24/7 Media
14 Feb 2010
The phone went at 5.45. 5.45 in the morning. It was the Today Programme, anxious that I should come on air to address that half of the nation that tunes into Radio 4 about whatever subject happened to be the controversy of the day. I was unable to help them straightway, as I was heading for Andover Station to catch the 6.26. This was so I could get to London to address the other half of the nation, which tunes in to Radio 5 Live, on the very same issue.

I did however call the Today Programme from the London bound platform and pre-recorded an interview, which I thought went quite well. Half an hour later, they told me that the quality of the sound had made the interview unusable. The voice of the station announcer telling us that the nine coach train from Salisbury would be arriving shortly and we should not leave our baggage unattended had detracted from the bullet points of my message. If I wanted to address half the nation, I would need to come into their studios, after I had done another programme whose existence they barely acknowledged.

The second interview did not go quite so well. In the interval, while I had been reading the Times on the train and doing the crossword, my interrogator had analysed and dissected my arguments. The coach of a serious football team will video-record his opponents for the next round, and then play and replay their key moves to identify a counter-strategy. This approach had been adopted at Broadcasting House. Or, to switch analogies to chess, the Young Opening Gambit had been scrutinised and opportunities for a serious counter-attack identified.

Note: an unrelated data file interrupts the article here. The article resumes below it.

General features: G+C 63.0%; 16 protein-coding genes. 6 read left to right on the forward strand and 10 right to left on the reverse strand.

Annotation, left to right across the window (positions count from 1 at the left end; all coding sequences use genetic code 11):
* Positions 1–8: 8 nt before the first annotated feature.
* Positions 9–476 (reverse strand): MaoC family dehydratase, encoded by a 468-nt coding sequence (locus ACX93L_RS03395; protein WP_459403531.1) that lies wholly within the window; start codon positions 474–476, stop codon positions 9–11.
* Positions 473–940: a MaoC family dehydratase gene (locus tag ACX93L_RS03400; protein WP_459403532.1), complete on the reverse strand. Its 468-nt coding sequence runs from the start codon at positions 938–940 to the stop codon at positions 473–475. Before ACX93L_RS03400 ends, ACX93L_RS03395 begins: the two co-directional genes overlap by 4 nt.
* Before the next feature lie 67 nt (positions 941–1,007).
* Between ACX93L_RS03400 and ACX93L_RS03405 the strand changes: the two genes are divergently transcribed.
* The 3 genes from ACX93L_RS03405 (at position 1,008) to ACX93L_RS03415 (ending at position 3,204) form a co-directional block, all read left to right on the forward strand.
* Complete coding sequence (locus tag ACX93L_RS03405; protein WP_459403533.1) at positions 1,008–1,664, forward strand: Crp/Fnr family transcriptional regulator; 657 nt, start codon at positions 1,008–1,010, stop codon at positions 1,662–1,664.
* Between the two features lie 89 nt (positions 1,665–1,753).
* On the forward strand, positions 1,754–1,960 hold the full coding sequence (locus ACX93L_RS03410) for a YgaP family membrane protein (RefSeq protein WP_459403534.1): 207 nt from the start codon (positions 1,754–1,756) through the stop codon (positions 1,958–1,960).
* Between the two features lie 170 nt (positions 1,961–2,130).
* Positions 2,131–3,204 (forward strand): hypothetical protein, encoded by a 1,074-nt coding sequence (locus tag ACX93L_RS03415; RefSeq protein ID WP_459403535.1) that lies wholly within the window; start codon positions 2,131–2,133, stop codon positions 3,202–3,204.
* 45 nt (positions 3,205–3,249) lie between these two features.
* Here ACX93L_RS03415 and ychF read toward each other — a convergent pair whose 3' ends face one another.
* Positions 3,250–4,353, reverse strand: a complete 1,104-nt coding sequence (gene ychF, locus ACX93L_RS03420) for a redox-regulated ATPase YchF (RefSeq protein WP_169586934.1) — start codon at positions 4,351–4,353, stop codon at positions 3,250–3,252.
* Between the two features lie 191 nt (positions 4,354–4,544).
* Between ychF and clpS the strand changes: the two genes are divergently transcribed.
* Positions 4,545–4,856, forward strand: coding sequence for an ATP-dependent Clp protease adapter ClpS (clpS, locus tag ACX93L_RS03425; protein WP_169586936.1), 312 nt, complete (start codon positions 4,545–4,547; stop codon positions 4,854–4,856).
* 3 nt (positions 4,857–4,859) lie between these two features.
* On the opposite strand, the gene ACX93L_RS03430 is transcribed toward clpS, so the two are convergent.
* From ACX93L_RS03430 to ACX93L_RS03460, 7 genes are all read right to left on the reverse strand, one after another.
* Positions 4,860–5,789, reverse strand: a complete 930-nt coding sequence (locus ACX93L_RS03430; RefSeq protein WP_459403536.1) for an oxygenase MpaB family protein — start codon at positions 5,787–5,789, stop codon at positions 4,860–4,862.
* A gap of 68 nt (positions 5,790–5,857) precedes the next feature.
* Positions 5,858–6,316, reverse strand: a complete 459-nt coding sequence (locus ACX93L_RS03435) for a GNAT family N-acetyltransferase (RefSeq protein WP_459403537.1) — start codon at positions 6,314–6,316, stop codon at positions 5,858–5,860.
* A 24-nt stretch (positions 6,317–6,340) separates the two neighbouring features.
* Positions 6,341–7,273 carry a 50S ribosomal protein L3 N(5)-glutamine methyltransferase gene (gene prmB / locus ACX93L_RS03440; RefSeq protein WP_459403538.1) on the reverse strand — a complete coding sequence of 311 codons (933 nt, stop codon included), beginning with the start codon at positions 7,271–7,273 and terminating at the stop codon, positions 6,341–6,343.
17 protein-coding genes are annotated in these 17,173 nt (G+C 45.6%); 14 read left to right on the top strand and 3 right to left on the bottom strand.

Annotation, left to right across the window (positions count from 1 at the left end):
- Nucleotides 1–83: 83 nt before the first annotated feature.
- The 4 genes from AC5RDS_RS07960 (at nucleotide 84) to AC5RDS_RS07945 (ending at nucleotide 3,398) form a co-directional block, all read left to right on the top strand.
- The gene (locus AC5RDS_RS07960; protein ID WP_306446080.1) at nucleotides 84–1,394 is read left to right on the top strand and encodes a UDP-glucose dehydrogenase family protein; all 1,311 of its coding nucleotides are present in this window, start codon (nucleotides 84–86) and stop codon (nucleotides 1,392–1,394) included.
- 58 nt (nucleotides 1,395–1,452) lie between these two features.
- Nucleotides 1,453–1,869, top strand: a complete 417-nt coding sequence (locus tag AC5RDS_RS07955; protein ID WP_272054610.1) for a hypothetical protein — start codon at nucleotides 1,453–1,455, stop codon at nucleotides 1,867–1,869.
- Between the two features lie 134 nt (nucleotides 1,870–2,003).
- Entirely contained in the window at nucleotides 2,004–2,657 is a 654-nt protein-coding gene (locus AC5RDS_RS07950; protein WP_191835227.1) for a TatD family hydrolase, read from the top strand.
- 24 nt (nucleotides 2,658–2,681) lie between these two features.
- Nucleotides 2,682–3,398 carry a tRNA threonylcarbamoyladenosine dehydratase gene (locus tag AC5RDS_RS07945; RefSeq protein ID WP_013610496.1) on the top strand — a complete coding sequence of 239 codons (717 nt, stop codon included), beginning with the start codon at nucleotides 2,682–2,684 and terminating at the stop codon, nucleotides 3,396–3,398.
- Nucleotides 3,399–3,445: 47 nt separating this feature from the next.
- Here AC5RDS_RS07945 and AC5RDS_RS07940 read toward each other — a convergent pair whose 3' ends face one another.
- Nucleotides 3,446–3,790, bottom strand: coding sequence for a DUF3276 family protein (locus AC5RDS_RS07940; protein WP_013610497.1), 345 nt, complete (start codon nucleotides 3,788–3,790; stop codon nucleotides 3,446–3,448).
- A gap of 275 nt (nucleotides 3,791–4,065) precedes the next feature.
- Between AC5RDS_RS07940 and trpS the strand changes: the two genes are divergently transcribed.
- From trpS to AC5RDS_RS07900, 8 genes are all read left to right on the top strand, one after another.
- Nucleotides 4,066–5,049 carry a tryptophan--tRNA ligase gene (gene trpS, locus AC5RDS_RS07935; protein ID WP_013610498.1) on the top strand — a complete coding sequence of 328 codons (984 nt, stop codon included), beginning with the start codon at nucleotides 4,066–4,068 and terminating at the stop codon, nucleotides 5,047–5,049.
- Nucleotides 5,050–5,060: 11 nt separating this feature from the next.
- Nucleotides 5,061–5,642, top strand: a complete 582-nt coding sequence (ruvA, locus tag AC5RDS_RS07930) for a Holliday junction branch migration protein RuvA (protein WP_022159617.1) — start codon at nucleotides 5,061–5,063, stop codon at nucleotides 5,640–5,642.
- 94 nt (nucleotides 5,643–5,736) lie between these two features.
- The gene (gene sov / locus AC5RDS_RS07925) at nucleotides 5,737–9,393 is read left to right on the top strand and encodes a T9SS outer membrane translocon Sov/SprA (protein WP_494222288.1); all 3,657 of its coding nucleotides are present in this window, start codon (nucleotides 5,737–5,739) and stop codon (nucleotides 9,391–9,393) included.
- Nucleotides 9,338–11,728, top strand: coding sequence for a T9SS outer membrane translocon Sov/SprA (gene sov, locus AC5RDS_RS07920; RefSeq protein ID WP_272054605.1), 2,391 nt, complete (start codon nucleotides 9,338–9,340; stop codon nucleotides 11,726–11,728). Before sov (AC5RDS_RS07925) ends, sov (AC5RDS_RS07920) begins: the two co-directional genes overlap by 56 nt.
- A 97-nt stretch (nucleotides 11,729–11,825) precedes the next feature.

The moral is to deny the broadcaster a second opportunity, and oblige him to use the original whatever the sound quality. But there was some better news during the week. At a seminar held by the Institute for Government, we heard about transitional issues.
Those who had been around in 1997, when the Blair Government took over from the Major Government, told us how the Civil Service had coped. Lessons had been learned which might be of value later in the year, if there was another change of administration. We were told how important it was for the Shadow Cabinet to contact Permanent Secretaries and share with them their party’s aspirations and policies for government. At the end, a civil servant took me into his confidence. As a result of the exchanges between Shadow Cabinet and Permanent Secretaries, and Seminars such as this one, he had a good idea of what would be required of the Civil Service, should my Party win.

What might happen if this Government got back, he told me, was a closed book.


 
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Copyright Sir George Young Bt. 2015